Stage 4: Carl Schenck Route: 22 miles, 2800 ft of climbing

I feel like in every stage race I have done, one of the days gets shortened due to weather. It was too hot for one of the stages at Cape Epic in 2017. It was too wet for one of the stages at Breck last year. And today, the threat of lightning and afternoon storms caused the race director to shorten today's stage. I hate it when stages are shortened because I feel like I am missing out on the full experience of the stage race. But I have also realized that it is out of my control, and I just have to roll with it. Anyway, we found out in the starting corral that the 1st section of singletrack had been removed and that we would be taking a gravel road out for about 9 miles, then riding Laurel/Pilot and then taking a gravel road back for about 5 miles to the finish. The only good thing about the route change is that I can definitely hammer along the gravel. Oh, and I forgot - it was also raining quite hard at the start today. I figured I would probably lose some time to Jen on this stage since she would probably ride the trails faster than me, and my goal was to lose as little time as possible. I made it into Laurel ahead of her and kept going as fast as my legs and lungs would let me. There were some hike-a-bike sections over really slippery and muddy rocks and parts of the trail were so muddy that it was hard to keep traction on the climbs. I kept waiting for Jen to pass me and every mile I made it still in the lead I did a little dance in my head. It was good way to pass the time. Finally, we were at the top of Pilot. I was still in the lead, it was still very foggy and drizzly, and the rocks were still very wet and slippery. I took the descent pretty conservatively wanting to stay upright. I was also having a lot of trouble clipping into my shoes with the all the mud in my pedals and cleats. Even though I was being cautious, I still PRd on all the Strava segments down Pilot which just goes to show how much better my descending skills are compared to 2 years ago when I last raced down this trail (or maybe it just shows how slow I used to be on this terrain!). As soon as we hit gravel, I started motoring. I was still in the lead by some miracle, and I knew I wasn't going to lose time on gravel. I got into a group with a few other guys, and we all traded pulls, making short work of the 5 miles back to the finish. Another stage win and I got to live another day in the leader's jersey!

Stage 5: The Land of Waterfalls Route: 26 miles, 3600 ft of climbing

I always agonize over the last stage of a race, especially when I have the leaders jersey. The end seems so close but all it takes is one crash, one lapse in concentration, one little mistake to lose the whole race. I had about an 18 minute lead over Jen, but if I broke a chain or a frame, that 18 minutes could evaporate very quickly. Smooth and steady, just stay smooth and steady was my mantra for the entire stage. My cocktail of 400 mg of ibuprofen immediately when I woke up at about 6:30 in the morning and then 800 mg just before the race start at 9:00am was keeping the pain in my shoulder and ribs in check. We had a gravel start up a climb and I got out in front. Then we descended down a trail called Butter Gap which was steep, rocky, and muddy. Smooth and steady. Smooth and steady. Then we popped out on gravel again and rode that until we ducked into Davidson River Trail. There was a bacon hand up and one of the volunteers stuffed bacon into my mouth as I rode through. Then we had about a 7 mile double track climb up to the top of Bracken. There were whiskey shots at the top of Bracken. I stopped for a shot and about 5 minutes later, felt like I might vomit. Bracken descent is unlike any other descent in Pisgah because it is a smooth machine built flow trail which was pretty fun to cruise down. I got a stick stuck in my derailleur which caused my chain to fall off and had to stop to get my chain back on, but otherwise I rode smooth and steady into the finish! I got the stage win and the win overall. I was really happy because I never in a million years thought I would win this race. Jeff finished a little ways behind me. He was excited because he broke the record for the most whiskey shots taken at the top of Bracken with 4! Overall, it was an awesome week of racing in Pisgah, and despite my poor shoulder and ribs, I had such a fun time.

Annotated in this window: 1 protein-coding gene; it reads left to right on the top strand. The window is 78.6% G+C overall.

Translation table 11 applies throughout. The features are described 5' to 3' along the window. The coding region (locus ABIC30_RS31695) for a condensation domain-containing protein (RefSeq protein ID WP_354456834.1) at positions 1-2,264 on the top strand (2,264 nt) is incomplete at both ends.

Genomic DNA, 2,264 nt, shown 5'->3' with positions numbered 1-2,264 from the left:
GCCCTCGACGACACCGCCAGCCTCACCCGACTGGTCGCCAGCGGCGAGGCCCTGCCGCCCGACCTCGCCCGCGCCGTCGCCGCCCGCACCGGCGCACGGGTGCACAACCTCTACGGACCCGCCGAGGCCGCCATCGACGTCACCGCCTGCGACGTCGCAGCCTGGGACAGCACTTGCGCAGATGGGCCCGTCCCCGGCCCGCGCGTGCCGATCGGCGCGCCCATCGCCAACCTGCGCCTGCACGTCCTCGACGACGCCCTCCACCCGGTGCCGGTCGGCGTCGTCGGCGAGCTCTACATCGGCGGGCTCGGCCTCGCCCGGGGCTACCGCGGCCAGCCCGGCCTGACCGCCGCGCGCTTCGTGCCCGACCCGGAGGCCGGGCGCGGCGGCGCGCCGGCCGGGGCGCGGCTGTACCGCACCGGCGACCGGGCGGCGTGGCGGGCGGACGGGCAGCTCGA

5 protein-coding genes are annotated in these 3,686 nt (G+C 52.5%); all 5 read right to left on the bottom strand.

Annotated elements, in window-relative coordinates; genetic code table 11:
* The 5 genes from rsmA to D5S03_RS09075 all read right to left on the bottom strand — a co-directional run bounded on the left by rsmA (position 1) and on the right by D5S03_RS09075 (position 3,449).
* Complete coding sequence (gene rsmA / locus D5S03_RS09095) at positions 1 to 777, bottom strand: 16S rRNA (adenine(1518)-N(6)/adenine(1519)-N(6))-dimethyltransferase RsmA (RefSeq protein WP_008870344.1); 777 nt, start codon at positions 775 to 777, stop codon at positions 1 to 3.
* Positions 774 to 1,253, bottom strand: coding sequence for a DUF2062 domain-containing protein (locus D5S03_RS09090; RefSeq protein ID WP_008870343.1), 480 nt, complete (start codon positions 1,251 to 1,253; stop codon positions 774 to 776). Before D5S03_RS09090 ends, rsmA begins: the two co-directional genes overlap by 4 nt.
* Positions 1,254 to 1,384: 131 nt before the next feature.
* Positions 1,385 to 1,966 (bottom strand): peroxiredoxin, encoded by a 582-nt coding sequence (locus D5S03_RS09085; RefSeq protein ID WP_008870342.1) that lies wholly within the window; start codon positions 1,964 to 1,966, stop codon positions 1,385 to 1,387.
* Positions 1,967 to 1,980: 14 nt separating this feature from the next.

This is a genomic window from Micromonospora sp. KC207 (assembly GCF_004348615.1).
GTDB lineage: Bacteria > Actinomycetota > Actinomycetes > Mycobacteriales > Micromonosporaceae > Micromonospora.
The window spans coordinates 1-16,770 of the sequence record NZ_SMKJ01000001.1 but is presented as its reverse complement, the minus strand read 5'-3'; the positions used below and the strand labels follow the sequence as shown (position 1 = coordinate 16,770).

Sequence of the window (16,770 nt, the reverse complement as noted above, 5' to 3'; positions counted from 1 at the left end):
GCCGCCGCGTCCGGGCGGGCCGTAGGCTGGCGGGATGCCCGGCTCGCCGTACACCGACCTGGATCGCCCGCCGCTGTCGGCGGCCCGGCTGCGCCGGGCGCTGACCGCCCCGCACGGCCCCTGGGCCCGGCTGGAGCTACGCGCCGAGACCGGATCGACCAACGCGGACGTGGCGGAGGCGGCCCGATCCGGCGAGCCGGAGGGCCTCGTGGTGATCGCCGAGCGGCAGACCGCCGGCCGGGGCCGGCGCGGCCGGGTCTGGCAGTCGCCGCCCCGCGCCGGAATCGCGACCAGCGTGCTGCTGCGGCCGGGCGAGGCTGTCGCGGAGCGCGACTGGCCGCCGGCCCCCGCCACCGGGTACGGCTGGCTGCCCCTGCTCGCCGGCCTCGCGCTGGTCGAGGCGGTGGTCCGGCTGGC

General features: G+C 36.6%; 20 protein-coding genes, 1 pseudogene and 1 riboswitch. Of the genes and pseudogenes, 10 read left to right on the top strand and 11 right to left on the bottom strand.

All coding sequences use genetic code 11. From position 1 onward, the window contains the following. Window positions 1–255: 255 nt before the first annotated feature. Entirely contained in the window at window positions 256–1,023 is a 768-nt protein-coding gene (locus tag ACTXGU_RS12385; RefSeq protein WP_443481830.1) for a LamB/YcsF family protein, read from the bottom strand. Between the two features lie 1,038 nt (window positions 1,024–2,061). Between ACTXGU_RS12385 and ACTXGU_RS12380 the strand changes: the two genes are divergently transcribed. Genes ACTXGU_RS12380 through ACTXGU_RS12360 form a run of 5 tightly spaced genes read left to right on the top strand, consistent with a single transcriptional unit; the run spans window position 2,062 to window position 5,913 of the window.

I kept things pretty simple for the race. I rode my Trek Top Fuel with ESI chunky grips, Maxxis 2.4 Ardent Tires, Fox Transfer dropper. I use a Rudy Project helmet and sunglasses, Pearl Izumi shoes. I used a camel pack everyday with CarboRocket Half Evil 333 and Huma gels. I get a lot of grief about using a camel pack in races, but I love it because 1) it is super easy to hydrate in the trails and 2) I can carry enough water/nutrition that I never have to stop at any of the aid stations. Thanks so much to Todd and everyone at Blue Ridge Adventures for putting on such an awesome week of racing!